THE ART LOVER’S GUIDE TO COLLECTING FINE ART IN CAPE COD & THE ISLANDS
The Art Lover's Guide to Collecting Fine Art in
With summer in full swing, collectors flock to Cape Cod and the islands of Nantucket and Martha’s Vineyard to not only beat the heat but also to explore the abundance of arts and culture throughout the region. Its connection to American art history includes Provincetown being the oldest continuous art colony in the United States and famed artists such as Edward Hopper and Charles Hawthorne setting up permanent homes on the Cape. Cities such as Provincetown, Orleans, Wellfleet and Osterville, as well as the islands, have continued to build the art hubs with galleries, museums and yearly events and exhibitions.
One of the major areas for the arts in Provincetown is Commercial Street, which boasts dozens of galleries located within walking distance of one another. Along the stretch is the Provincetown Art Association & Museum, which hosts its yearly Members’ 12x12 Exhibition and Silent Auction from June 29 to August 26. The museum also holds an annual Consignment Auction featuring the work of late regional artists, which will take place this year on September 22 at 7 p.m. A preview of the sale runs September 7 to 22. Orleans, located on the Lower Cape, is one of 34 communities in the state that has been designated as a cultural district by the Massachusetts Cultural Council. The area is walkable, with studios and galleries exhibiting the works of local, regional and national artists.
Along with the museum in Provincetown, there are others throughout the region that collectors can visit for exhibi-
tions and annual events. Artists founded the Cape Cod Museum of Art in Dennis in 1981, which has a focus on the Cape’s artists and its artistic identity. It is surrounded by the sculpture garden of the Cape Cod Center for the Arts, which has seven galleries, a shop and a film screening room. Through August 5 at CCMoA is Modernists Out of the Mainstream, concentrating on 20th-century artists. The Cahoon Museum of American Art in Cotuit features 19th-century to contemporary art, while celebrating “the creative spirit of Cape Cod folk artists Ralph and Martha Cahoon.” August 17 to October 28 at the institution is Herman Maril: The Strong Forms of Our Experience.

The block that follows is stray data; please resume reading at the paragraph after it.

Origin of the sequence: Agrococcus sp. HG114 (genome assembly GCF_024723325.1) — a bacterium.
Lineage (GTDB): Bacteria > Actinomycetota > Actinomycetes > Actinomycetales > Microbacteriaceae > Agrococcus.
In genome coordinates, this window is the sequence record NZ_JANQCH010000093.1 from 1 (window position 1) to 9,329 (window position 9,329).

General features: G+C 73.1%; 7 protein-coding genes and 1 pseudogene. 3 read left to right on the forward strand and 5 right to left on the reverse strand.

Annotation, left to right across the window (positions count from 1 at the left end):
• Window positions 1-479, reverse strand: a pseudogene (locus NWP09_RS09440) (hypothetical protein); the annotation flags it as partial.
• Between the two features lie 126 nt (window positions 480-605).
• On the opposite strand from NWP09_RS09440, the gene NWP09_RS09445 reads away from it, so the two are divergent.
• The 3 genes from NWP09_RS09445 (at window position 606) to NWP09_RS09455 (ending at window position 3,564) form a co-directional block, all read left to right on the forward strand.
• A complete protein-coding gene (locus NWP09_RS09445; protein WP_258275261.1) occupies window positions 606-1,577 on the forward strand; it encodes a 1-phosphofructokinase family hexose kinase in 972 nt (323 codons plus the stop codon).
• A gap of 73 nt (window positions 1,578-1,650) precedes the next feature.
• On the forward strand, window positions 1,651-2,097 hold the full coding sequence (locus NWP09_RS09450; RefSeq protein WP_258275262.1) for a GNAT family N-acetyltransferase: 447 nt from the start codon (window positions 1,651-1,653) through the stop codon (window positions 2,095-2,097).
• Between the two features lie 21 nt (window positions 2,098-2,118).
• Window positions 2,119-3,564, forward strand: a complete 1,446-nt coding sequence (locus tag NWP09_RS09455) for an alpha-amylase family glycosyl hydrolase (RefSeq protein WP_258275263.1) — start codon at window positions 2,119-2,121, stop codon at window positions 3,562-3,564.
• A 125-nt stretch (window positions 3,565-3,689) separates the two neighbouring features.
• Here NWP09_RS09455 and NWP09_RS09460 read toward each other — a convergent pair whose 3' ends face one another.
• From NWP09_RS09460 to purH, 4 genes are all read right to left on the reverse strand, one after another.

Festivals and art fairs are another draw of the Cape Cod cities. The seventh annual Hyannis Arts and Craft Festival, July 21 and 22, will feature more than 100 booths of photography, pottery, paintings and more. Sponsored by the Creative Arts Center in Chatham is the 47th annual Festival of the Arts, from August 17 to 19, while the Creative Arts Centers’ sixth annual September Invitational features pieces by invited artists from across the Cape.
Located a short ferry trip or plane ride across the mainland are the islands of Martha’s Vineyard and Nantucket, which are home to dozens of art galleries and events. The Artists Association of Nantucket offers a number of special events each year. Among its highlights are the Summer Art Auction & Gala, held this year at the Great Harbor Yacht Club on July 7; Wet Paint / Fresh Works on October 7, with a silent auction and live auction preview at 3 p.m. and a benefit dinner at 5 p.m.; and the six-day Plein Air Nantucket, which happens every June. The Nantucket Art & Artisan Show, at Bartlett’s Farm from July 19 to 22, will feature 40 artists and a ticketed preview party on July 19.
Among the galleries and artists found in Cape Cod and the Islands are Abby Lammers, Addison Art Gallery, Aries East Gallery, B. Léger, Gallery 31 Fine Art, Kiley Court Gallery, Quidley & Company and The Gallery at Tree’s Place.
1. A look at Provincetown. Photo by Greta Georgieva. 2. The brick-paved sidewalks of Mashpee. Photo by Courtney Rose Photography. 3. Nantucket Boat Basin. Courtesy Massachusetts Office of Tourism. Photo by Larry Tocci.